Background: Public health considerations require that clinical trials address the complex "real-world" needs of patients with chronic illnesses. This is particularly true for persons with schizophrenia, whose management is frequently complicated by factors such as comorbid substance abuse, homelessness, and contact with the criminal justice system. In addition, barriers to obtaining health care in the United States often prevent successful community reentry and optimal patient management. Further, nonadherence to treatment is common, and this reinforces cycles of relapse and recidivism. Long-acting injectable antipsychotic therapy may facilitate continuity of treatment and support better outcomes, particularly in patients who face these challenges. Clinical trials with classical explanatory designs may not be the best approaches for evaluating these considerations. We describe the design and rationale of a novel trial that combines both explanatory and pragmatic design features and studies persons with schizophrenia who face these challenges. Design and Rationale: The Paliperidone Palmitate Research in Demonstrating Effectiveness (PRIDE) study is a prospective, open-label, randomized, 15-month study conducted between May 5, 2010, and December 9, 2013, comparing long-acting injectable paliperidone palmitate and oral antipsychotic medications in subjects with schizophrenia (according to DSM-IV criteria). Investigators and subjects had broad flexibility for treatment decision-making, thus making it a model that better reflects real-world practice. The primary end point was time to treatment failure, defined as arrest/incarceration psychiatric hospitalization; suicide; treatment discontinuation or supplementation due to inadequate efficacy, safety, or tolerability; or increased psychiatric services to prevent hospitalization. This end point was adjudicated by a blinded event monitoring board. Patients were followed to the 15-month end point, regardless of whether they were maintained on their initial randomized treatment. This article provides some of the reasoning behind the authors' choices when combining features from both explanatory and pragmatic approaches to this trial's design. Conclusions: The PRIDE study incorporates real-world design features in a novel, prospective, comparative study of long-acting injectable and oral antipsychotics in persons with schizophrenia who have had recent contact with the criminal justice system. Insights provided should help the reader to better understand the need for more real-world approaches for clinical studies and how a broader approach can better aid clinical treatment and public health decision-making. Trial Registration: ClinicalTrials.gov identifier: NCT01157351. © Copyright 2014 Physicians Postgraduate Press, Inc.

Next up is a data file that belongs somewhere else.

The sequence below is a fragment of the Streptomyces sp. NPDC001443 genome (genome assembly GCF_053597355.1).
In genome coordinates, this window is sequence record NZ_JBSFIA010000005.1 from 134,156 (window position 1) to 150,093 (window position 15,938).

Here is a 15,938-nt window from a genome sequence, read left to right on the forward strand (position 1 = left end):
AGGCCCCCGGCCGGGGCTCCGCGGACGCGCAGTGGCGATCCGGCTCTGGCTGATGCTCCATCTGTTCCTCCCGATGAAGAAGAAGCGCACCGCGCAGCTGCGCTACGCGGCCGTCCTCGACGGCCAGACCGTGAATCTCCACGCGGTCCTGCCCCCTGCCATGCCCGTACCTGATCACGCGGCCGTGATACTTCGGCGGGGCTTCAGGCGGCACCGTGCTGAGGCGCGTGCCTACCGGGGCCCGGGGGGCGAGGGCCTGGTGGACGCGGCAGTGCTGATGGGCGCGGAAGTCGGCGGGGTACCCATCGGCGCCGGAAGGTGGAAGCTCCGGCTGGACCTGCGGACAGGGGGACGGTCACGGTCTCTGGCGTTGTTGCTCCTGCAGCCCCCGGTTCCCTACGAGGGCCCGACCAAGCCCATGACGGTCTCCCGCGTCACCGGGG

Zeuzem S.,Goethe University Frankfurt |
Demasi R.,Janssen Research and Development LLC |
Baldini A.,Janssen |
Coate B.,Janssen Research and Development LLC |
And 3 more authors.
Journal of Hepatology | Year: 2014
Background & Aims Anemia is a common adverse event associated with telaprevir-based triple therapy of chronic, genotype 1 hepatitis C. Identification of patients at risk of developing anemia could allow evaluation of suitability for therapy, and aid in determining frequency of anemia monitoring and treatment management. Methods This post-hoc analysis utilized data from the no lead-in telaprevir, peginterferon and ribavirin arm of the REALIZE study. Anemia was defined as a single occurrence of hemoglobin <10 g/dl at any point during treatment. Pre-treatment factors with potential to act as prognostic indicators of anemia including age, sex, BMI, and baseline hemoglobin were analysed by univariate and multivariate logistic regression analyses. Nomograms (graphical representations of risk factors) were developed to predict the likelihood of developing anemia. Results Among the 265 patients, 102 (38%) had anemia, with 78/102 (77%) developing anemia on or before week 12. Most patients developed anemia after week 2 and an inverse correlation was found between week 2 hemoglobin and the likelihood of developing anemia. Overall, 60% of patients (60/100) with week 2 hemoglobin <13 g/dl subsequently developed anemia. The multivariate analysis revealed older age (>45 years), lower BMI (≤25 mg/m2) and baseline hemoglobin (continuous variable) were significantly associated with the probability of developing anemia during telaprevir treatment. Conclusions These analyses indicate the potential of using predictive risk factors such as low baseline and on-treatment hemoglobin to identify patients at risk of developing anemia on telaprevir-based triple therapy, which may increase the potential for treatment success by careful patient monitoring. © 2014 European Association for the Study of the Liver. Published by Elsevier B.V. All rights reserved.
Bamber L.,Bayer AG |
Wang M.Y.,Bayer AG |
Prins M.H.,Maastricht University |
Ciniglio C.,Janssen Global Services LLC |
And 3 more authors.
Thrombosis and Haemostasis | Year: 2013